The new head of the U.S. Environmental Protection Agency said on Tuesday that America need not choose between jobs and the environment, in a nod to the energy industry, as the White House prepares executive orders that could come as soon as this week to roll back Obama-era regulation.
The U.S. Senate confirmed President Donald Trump’s pick to run the Environmental Protection Agency on Friday over the objections of Democrats and environmentalists worried he will gut the agency. Democrats spoke through Thursday night and Friday morning on the Senate floor, trying to extend debate on Pruitt until later in February when 3,000 emails between him and energy companies will likely be revealed by a judge.
A senior EPA official who had been briefed by members of the Trump administration mentioned the executive orders at a meeting of staffers in the EPA’s Office of General Counsel on Tuesday, but did not provide details about what the orders would say, said the sources, who asked not to be named.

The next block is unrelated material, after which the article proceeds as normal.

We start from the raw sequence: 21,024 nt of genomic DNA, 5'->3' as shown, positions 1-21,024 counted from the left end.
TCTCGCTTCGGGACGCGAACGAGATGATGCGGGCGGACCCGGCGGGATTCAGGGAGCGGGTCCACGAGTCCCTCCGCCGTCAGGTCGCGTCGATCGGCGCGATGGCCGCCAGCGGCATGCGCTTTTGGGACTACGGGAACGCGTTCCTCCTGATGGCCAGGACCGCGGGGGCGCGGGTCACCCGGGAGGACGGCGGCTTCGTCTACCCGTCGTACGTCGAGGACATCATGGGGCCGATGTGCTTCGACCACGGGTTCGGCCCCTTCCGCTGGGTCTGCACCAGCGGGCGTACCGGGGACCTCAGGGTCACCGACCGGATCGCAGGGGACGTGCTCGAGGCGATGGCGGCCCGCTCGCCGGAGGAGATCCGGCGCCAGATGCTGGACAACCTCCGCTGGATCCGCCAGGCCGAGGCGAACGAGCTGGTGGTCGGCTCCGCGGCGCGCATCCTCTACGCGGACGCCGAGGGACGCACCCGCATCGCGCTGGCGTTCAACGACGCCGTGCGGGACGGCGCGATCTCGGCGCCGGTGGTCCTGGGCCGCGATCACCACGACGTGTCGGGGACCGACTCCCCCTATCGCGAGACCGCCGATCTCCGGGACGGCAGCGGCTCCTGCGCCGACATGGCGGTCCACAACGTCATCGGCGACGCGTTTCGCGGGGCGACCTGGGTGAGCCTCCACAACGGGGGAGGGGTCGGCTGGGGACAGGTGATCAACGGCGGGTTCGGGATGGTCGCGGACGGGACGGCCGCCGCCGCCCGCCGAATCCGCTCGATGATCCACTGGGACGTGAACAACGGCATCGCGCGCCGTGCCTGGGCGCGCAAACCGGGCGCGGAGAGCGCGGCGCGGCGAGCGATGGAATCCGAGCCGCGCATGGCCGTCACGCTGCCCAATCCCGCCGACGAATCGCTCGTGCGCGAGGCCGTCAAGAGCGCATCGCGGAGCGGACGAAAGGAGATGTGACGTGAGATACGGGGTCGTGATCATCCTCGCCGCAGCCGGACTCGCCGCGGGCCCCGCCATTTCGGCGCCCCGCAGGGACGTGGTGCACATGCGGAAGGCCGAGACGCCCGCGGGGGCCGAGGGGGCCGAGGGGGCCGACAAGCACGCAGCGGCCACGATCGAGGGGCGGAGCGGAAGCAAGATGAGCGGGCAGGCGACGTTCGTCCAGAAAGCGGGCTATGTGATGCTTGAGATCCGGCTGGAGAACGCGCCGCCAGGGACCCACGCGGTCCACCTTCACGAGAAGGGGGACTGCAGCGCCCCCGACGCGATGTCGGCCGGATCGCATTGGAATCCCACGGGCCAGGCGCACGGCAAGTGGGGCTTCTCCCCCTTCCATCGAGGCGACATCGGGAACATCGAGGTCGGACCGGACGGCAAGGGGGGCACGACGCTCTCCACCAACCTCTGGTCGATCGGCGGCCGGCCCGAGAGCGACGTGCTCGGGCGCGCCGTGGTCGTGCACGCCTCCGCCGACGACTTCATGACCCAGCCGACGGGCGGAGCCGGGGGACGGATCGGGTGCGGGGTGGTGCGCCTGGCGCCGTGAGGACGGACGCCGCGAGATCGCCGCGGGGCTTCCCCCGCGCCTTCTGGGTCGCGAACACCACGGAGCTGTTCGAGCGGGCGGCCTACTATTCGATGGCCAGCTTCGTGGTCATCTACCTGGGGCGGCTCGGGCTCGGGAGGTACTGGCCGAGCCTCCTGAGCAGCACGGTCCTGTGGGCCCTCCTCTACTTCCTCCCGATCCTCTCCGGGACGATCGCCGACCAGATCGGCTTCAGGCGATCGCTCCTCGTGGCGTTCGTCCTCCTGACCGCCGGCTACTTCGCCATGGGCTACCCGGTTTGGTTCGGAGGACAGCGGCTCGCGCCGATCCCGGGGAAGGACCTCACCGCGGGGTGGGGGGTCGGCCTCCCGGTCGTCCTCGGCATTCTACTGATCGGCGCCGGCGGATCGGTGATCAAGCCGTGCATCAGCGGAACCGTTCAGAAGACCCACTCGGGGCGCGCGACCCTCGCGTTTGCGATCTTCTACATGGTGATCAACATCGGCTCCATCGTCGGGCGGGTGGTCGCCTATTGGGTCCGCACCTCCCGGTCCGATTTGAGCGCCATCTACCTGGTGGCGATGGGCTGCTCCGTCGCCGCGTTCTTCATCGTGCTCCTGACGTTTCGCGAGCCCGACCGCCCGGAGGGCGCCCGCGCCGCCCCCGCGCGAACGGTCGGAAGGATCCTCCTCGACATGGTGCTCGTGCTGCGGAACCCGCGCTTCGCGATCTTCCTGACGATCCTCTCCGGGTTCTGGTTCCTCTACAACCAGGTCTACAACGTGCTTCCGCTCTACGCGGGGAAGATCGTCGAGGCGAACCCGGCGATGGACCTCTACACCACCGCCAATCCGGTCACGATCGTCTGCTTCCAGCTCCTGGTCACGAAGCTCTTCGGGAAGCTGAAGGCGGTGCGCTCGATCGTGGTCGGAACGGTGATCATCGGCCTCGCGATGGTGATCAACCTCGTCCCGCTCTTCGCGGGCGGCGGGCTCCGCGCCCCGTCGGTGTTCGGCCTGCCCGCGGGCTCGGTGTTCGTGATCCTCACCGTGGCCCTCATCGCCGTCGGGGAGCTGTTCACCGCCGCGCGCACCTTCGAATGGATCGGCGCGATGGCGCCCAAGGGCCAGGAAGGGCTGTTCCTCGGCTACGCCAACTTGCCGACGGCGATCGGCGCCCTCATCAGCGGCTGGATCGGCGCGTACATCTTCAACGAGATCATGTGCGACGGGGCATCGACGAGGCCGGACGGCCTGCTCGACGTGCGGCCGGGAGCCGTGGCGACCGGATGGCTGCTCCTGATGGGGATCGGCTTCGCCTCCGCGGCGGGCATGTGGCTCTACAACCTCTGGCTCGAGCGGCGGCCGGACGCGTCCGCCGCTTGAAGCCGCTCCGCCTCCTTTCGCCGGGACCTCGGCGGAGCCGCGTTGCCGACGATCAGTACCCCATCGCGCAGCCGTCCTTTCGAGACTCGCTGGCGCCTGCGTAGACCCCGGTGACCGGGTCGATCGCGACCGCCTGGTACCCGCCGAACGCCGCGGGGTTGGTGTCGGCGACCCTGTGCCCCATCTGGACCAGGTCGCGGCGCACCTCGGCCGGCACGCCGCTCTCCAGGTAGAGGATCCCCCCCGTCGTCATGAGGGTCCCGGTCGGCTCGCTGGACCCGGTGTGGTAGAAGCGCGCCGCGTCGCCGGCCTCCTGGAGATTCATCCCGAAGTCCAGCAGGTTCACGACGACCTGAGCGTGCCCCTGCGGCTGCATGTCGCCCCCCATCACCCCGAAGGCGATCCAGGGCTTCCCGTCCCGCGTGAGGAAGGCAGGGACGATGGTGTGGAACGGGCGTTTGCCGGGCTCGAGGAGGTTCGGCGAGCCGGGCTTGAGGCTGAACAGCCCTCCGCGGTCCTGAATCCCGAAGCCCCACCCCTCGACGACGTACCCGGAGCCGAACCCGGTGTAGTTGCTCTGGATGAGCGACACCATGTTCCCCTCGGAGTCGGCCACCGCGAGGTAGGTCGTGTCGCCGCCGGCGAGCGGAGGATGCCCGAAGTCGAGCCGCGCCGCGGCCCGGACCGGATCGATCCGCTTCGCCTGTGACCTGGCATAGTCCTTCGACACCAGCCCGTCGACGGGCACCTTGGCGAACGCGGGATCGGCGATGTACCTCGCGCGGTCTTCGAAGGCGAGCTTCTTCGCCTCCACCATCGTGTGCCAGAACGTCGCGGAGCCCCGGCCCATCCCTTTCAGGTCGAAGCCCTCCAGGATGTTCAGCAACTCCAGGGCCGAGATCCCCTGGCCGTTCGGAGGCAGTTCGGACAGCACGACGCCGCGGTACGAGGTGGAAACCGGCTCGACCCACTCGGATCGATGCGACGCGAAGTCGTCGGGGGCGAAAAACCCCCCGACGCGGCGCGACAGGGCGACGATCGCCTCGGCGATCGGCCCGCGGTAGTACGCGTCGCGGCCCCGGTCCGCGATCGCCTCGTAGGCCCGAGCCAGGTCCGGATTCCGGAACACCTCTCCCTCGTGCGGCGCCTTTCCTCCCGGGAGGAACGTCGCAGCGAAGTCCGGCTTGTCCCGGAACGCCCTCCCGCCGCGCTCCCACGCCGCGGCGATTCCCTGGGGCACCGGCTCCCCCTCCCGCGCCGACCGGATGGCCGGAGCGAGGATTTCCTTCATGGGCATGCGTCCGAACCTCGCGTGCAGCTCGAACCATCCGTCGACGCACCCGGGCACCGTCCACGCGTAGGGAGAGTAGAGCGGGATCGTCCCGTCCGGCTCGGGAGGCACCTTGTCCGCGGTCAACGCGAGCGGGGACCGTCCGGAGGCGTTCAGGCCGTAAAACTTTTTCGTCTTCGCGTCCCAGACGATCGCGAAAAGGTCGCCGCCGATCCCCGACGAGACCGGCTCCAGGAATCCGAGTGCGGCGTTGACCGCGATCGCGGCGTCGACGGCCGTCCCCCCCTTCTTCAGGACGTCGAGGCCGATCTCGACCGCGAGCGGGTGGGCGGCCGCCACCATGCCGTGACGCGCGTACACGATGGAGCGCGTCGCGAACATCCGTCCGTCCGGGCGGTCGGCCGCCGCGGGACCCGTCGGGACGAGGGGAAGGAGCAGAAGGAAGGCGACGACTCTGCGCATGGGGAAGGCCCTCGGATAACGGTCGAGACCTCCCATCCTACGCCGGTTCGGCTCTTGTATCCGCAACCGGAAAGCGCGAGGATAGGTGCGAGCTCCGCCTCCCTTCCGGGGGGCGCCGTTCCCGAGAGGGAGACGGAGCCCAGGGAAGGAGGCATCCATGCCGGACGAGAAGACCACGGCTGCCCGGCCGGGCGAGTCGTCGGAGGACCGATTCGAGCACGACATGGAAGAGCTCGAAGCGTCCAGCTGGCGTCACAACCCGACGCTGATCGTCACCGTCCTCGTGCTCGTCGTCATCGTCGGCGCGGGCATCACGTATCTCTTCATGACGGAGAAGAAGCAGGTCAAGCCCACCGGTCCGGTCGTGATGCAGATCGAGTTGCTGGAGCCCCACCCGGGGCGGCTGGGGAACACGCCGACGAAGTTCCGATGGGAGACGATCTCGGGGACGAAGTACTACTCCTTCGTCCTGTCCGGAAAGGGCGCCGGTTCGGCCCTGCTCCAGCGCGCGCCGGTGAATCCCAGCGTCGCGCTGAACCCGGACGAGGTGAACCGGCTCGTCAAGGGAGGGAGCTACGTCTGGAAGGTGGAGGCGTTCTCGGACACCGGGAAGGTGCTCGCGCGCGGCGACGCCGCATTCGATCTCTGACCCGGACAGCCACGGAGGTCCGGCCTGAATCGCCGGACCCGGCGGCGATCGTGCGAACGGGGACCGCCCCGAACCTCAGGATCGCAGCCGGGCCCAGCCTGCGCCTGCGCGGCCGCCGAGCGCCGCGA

The destructive toll of Donald Trump’s presidency is beginning to emerge, foreshadowing what’s likely to come as the White House and congressional Republicans begin to reverse, repeal, and replace federal laws and regulations. While Trump’s red-state supporters may be cheering now, they’ll soon feel the consequences.
Over 400 former EPA staff members sent a letter to the U.S. Senate asking its members to reject the nomination of Oklahoma Attorney General Scott Pruitt as the agency’s new administrator, saying “he has shown no interest in enforcing environmental laws.”
The boycott in the Senate Environment and Public Works Committee delayed the transition to a new administrator for the agency. Senator Ben Cardin, a Democrat, said he could not support Pruitt, a Republican and the attorney general of Oklahoma, because he “denies the sum of empirical science and the urgency to act on climate change.”